Bartley: Well, we, on the editorial page are free to express opinions and sometimes that gives you a more direct kind of power. And we feel quite uninhibited about going back to a subject… that’s part of editorializing. Whereas, on the news side, if they put out a big, long front page story on something, that certainly will call people’s attention to it and give it a certain amount of speed or velocity, which is a certain kind of power, too. Now I don’t know which would be more important. I think you would have to take particular issues and particular episodes to try and discuss that very intelligently… And, of course, in both cases it’s… I mean let’s say that the news departments, our news department, anybody else’s news department, is really… achieves total objectivity. And it isn’t trying and I don’ think many of them do try to really shape events, but nonetheless their sheer business of going about reporting the news and informing people does make a change in society, I mean if you take all the newspapers and all the TV network out, it would be a much different kind of society. And it’s very hard to discern sometimes what’s the difference between whether or not the events cause a change or whether the reporting of the events cases a change. You get to the question of, you know, when the tree falls down in the forest and no one’s there to hear it, does it make a noise?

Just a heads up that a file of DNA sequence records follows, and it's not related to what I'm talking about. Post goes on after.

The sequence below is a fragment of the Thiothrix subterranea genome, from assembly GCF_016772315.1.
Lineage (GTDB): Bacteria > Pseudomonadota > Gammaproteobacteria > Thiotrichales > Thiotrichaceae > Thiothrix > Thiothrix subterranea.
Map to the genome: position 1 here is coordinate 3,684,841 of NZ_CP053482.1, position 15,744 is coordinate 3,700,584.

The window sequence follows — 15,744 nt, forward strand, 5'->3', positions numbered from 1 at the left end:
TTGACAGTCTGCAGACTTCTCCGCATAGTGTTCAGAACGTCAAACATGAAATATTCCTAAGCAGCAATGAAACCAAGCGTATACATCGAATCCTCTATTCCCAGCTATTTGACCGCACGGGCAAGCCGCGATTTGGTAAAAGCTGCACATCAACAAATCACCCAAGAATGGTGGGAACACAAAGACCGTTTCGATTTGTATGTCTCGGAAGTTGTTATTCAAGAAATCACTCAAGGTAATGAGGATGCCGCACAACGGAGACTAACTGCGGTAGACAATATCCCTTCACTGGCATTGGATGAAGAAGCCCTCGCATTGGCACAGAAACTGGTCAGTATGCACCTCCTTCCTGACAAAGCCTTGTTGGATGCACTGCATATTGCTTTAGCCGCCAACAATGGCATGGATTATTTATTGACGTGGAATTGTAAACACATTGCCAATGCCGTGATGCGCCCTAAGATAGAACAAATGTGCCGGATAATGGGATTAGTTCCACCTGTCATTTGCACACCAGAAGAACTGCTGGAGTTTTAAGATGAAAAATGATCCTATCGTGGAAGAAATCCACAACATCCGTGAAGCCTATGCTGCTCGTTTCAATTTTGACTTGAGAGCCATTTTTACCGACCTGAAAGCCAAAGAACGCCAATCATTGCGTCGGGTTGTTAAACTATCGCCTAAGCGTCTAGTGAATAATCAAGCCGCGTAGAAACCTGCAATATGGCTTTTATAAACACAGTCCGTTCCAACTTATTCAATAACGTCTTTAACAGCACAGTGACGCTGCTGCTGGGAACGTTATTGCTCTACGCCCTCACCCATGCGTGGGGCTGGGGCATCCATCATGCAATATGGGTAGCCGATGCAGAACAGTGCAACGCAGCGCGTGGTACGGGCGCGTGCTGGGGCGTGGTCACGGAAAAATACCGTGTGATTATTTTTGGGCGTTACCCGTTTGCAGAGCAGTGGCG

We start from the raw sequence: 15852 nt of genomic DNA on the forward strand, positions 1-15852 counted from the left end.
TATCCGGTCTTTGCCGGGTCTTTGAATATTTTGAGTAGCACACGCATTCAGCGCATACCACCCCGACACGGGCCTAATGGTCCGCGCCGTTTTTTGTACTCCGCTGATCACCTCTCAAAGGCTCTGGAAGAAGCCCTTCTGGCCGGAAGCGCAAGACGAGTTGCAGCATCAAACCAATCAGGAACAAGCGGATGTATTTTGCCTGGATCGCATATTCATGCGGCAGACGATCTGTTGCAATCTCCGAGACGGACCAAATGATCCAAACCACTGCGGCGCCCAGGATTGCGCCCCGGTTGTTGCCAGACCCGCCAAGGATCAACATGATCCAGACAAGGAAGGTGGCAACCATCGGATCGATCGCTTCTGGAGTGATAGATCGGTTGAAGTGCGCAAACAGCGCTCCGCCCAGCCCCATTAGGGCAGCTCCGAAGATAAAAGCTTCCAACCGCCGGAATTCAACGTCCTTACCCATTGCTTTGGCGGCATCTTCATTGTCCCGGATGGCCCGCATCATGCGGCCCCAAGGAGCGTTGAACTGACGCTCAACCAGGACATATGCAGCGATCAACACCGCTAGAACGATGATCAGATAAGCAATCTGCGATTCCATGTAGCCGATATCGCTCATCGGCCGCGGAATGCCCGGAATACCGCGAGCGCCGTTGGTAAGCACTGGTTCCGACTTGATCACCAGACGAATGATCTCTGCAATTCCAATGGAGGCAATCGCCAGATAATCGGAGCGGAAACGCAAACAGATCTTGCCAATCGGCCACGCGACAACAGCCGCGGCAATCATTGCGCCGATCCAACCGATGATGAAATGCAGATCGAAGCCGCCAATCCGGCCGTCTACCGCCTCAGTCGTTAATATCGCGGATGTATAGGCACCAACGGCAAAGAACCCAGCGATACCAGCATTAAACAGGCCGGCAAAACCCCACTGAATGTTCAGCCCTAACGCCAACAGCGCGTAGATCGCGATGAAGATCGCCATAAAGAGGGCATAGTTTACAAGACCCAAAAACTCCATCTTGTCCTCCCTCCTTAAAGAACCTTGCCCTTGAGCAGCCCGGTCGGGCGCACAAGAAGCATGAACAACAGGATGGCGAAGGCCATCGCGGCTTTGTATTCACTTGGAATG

Heffner: Yet there are others who say that if you take something like supply-side economics, your personal involvement will delight in the nothing of supply-side economics, did raise that notion to a public imperative.

Bartley: Oh, I think that’s certainly true, that all of the coverage that we gave to supply-side economics in the late seventies and the early eighties certainly did advance it as a political cause. And…

Heffner: The coverage you gave it editorially?

Bartley: Editorially. And… well, the reason I say “coverage’ is that we didn’t just editorialize about it, but we also served as an outlet for a lot of people to write free-lance article. And the interesting thing about that… my view is that we were a kind of a catalyst there, that there was a revolution, intellectually ready to happen. And we just provided the kind of bulletin board and means of communication among these people out there and they learned that each other existed and the whole body of though went along much more quickly than it otherwise would have.

Heffner: That’s a very modest statement, to be just a “bulletin board”.

Bartley: Well…

Heffner: I mean, if you put up on the bulletin board this sign again and again and again, as you did…

Bartley: Yeah, sure. Yeah. But, you know, it’s not as if we thought all this up somewhere in a mountain cabin and came down and promulgated it on the world. There were a lot of other people whose ideas we drew on and publicized and traded ideas with people. So there it was really a fairly broad-based intellectual movement. Not just something, you know, dreamed up one day in the back office of the Wall Street Journal.